When a hair is plucked, the hair follicle is also removed. The hair follicle is a small tubular structure in the skin that surrounds the base of a hair strand. The hair follicle contains several different types of cells, including:
Epithelial cells: Keratinocytes are a type of epithelial cell that produce keratin, a protein that makes up the hair strand. They also make up the majority of the skin cells. These cells make up the lining of the hair follicle and produce the hair strand.
- Connective tissue cells: Fibroblasts are a type of connective tissue cell that produce collagen and elastin, which provide strength and elasticity to the hair follicle. They are also responsible for the repair and maintenance of hair follicles.
- Mesenchymal stem cells (MSCs) are present in the hair follicle. MSCs are a type of adult stem cell that have the ability to differentiate into different types of cells. It is also known that MSCs in hair follicles are able to migrate and participate in wound healing and tissue repair, they also have a potential to be used in regenerative medicine, as they can be easily isolated, expanded in culture and differentiated into multiple cell types.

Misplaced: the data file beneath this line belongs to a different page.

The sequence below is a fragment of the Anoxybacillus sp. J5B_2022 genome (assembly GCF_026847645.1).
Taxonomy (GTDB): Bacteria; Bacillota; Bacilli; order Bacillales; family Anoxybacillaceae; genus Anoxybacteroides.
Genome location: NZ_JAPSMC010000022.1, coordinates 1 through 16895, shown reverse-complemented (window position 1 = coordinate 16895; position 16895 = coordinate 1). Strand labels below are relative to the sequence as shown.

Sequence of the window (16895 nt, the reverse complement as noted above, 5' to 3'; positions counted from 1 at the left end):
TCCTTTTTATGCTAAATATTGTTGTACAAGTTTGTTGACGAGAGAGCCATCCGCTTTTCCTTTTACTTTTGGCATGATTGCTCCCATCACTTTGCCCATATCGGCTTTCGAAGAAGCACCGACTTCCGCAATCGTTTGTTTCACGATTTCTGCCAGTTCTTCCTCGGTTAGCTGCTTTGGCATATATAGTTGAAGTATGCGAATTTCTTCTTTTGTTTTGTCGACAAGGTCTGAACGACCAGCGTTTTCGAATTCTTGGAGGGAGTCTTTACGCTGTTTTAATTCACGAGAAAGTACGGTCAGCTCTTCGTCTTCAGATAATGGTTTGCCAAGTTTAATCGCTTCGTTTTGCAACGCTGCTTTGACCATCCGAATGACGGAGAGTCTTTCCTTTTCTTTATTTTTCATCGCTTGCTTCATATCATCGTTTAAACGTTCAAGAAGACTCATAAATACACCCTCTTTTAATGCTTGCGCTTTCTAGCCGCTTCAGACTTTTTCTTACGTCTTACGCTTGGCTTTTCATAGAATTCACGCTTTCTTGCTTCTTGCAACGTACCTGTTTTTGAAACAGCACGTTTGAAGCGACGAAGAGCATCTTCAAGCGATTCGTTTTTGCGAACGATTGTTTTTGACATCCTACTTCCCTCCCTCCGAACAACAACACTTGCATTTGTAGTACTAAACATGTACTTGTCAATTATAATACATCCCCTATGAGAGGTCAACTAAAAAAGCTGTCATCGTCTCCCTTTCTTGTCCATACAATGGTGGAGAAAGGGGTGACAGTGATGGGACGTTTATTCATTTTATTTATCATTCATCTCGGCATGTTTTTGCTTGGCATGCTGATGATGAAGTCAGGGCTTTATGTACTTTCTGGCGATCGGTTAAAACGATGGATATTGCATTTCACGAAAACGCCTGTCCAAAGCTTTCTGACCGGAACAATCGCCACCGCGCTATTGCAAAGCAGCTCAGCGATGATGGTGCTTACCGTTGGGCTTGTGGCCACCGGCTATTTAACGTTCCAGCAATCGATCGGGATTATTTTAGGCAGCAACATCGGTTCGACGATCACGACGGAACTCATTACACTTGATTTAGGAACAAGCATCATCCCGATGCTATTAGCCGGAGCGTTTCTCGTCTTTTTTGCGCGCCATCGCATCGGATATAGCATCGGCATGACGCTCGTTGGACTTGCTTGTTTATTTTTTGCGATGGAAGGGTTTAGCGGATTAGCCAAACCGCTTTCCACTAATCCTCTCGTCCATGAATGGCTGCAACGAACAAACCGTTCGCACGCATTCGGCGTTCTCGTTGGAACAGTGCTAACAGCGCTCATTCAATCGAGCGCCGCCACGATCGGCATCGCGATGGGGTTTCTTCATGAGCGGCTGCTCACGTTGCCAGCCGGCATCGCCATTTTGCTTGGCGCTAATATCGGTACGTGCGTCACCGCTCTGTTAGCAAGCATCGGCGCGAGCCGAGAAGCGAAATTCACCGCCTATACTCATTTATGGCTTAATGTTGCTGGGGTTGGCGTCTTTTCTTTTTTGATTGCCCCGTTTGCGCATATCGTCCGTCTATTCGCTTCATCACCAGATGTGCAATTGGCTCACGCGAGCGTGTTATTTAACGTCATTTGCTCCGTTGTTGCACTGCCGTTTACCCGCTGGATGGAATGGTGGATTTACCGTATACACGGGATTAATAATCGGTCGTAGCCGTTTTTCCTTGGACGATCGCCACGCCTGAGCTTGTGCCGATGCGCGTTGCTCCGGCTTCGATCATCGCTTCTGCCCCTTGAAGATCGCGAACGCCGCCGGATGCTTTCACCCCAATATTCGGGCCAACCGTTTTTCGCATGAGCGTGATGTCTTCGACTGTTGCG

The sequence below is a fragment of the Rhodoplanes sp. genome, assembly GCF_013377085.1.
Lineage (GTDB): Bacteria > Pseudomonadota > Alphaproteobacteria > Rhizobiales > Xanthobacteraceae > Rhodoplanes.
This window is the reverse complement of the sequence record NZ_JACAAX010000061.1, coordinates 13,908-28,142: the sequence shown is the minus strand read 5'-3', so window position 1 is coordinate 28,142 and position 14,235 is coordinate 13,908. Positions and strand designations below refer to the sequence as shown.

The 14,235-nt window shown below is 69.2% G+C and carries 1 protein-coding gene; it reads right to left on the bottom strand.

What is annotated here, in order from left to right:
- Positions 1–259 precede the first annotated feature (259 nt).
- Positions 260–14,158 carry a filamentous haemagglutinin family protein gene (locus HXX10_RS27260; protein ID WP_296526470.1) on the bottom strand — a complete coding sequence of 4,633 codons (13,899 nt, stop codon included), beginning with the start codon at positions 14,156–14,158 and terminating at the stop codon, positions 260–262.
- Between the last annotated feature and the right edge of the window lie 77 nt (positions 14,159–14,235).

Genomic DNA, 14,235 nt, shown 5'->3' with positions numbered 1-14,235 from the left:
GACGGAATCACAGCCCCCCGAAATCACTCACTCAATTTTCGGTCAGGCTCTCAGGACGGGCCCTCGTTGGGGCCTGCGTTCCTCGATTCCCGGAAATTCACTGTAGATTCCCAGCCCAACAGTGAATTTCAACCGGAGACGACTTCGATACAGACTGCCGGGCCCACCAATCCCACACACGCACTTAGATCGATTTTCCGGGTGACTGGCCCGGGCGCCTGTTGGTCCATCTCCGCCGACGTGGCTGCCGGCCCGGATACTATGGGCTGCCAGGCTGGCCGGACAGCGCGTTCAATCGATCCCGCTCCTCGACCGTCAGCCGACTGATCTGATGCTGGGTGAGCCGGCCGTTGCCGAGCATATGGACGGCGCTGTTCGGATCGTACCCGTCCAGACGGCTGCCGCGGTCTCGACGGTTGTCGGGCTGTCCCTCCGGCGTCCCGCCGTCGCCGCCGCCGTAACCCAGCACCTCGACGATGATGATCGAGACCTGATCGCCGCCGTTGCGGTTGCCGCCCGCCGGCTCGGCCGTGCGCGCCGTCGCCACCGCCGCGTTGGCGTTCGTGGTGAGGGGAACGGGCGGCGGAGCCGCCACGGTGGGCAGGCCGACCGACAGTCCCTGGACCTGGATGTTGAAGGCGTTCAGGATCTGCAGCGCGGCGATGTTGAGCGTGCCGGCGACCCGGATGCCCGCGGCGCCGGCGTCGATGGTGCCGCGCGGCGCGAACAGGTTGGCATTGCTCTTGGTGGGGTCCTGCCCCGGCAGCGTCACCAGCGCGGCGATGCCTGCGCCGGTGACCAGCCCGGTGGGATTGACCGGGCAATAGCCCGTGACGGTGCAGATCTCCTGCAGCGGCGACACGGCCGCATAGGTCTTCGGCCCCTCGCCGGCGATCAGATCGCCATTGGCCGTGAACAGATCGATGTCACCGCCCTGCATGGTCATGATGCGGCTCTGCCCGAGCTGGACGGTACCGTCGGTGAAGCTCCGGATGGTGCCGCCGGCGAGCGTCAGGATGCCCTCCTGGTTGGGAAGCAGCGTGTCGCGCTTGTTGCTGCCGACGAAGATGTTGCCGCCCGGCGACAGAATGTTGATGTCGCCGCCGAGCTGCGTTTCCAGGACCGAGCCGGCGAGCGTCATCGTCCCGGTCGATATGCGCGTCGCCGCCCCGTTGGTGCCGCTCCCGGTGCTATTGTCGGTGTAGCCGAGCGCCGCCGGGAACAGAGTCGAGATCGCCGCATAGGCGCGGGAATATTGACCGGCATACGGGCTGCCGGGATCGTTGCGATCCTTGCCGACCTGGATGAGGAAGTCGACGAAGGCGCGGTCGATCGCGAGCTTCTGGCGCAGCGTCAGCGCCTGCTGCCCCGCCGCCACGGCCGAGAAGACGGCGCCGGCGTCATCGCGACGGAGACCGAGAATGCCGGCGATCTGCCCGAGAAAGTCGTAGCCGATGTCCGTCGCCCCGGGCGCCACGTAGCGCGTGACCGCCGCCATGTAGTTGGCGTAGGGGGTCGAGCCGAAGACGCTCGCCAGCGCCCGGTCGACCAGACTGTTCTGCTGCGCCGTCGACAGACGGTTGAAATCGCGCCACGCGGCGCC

Other cell types might also be present like melanocytes, nerve cells and Merkle cells. The small size and diversity of cell types is one of the primary reasons Acorn is focused on this ideal cell source.